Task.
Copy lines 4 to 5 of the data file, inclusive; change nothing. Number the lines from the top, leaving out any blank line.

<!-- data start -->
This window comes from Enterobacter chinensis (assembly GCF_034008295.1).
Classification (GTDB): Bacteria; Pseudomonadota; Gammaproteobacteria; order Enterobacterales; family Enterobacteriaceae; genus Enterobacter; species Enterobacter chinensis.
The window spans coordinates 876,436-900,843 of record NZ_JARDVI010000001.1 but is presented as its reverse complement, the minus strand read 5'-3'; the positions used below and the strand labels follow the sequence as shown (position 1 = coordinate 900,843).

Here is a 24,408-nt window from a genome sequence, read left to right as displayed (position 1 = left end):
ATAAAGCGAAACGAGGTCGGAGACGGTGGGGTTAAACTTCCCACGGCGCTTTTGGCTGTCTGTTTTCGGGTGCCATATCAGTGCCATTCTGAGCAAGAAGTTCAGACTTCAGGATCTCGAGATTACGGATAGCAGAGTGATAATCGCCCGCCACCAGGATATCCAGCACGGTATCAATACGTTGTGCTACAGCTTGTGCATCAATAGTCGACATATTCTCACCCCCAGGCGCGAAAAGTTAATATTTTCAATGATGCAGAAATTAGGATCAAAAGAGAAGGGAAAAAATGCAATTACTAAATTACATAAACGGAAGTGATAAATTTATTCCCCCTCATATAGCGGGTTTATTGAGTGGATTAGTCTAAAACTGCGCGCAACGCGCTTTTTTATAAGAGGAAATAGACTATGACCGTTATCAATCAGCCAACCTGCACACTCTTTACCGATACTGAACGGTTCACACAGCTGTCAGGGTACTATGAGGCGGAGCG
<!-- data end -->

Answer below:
Here is a 24,408-nt window from a genome sequence, read left to right as displayed (position 1 = left end):
ATAAAGCGAAACGAGGTCGGAGACGGTGGGGTTAAACTTCCCACGGCGCTTTTGGCTGTCTGTTTTCGGGTGCCATATCAGTGCCATTCTGAGCAAGAAGTTCAGACTTCAGGATCTCGAGATTACGGATAGCAGAGTGATAATCGCCCGCCACCAGGATATCCAGCACGGTATCAATACGTTGTGCTACAGCTTGTGCATCAATAGTCGACATATTCTCACCCCCAGGCGCGAAAAGTTAATATTTTCAATGATGCAGAAATTAGGATCAAAAGAGAAGGGAAAAAATGCAATTACTAAATTACATAAACGGAAGTGATAAATTTATTCCCCCTCATATAGCGGGTTTATTGAGTGGATTAGTCTAAAACTGCGCGCAACGCGCTTTTTTATAAGAGGAAATAGACTATGACCGTTATCAATCAGCCAACCTGCACACTCTTTACCGATACTGAACGGTTCACACAGCTGTCAGGGTACTATGAGGCGGAGCG